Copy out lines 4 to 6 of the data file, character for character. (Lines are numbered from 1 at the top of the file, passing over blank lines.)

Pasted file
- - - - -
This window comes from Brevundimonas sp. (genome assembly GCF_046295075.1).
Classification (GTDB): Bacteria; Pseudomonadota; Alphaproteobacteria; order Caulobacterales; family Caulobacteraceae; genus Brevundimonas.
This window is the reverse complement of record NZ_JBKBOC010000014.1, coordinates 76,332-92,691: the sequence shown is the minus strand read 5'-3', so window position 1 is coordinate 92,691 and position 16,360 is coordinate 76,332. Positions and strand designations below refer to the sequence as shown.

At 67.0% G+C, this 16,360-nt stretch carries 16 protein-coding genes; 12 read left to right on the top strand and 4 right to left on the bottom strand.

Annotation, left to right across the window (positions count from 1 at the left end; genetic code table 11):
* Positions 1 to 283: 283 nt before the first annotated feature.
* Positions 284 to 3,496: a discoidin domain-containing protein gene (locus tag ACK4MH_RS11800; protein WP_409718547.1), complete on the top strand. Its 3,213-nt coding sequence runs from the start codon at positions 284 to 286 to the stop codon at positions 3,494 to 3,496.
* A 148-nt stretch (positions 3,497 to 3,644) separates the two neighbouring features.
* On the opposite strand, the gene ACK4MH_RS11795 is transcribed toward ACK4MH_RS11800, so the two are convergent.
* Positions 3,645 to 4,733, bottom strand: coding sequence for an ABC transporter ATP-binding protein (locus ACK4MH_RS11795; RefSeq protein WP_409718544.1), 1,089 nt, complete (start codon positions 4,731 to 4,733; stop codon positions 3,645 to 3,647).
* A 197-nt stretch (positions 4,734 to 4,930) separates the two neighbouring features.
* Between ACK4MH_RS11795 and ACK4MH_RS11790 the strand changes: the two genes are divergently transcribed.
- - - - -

At 67.0% G+C, this 16,360-nt stretch carries 16 protein-coding genes; 12 read left to right on the top strand and 4 right to left on the bottom strand.

Annotation, left to right across the window (positions count from 1 at the left end; genetic code table 11):
* Positions 1 to 283: 283 nt before the first annotated feature.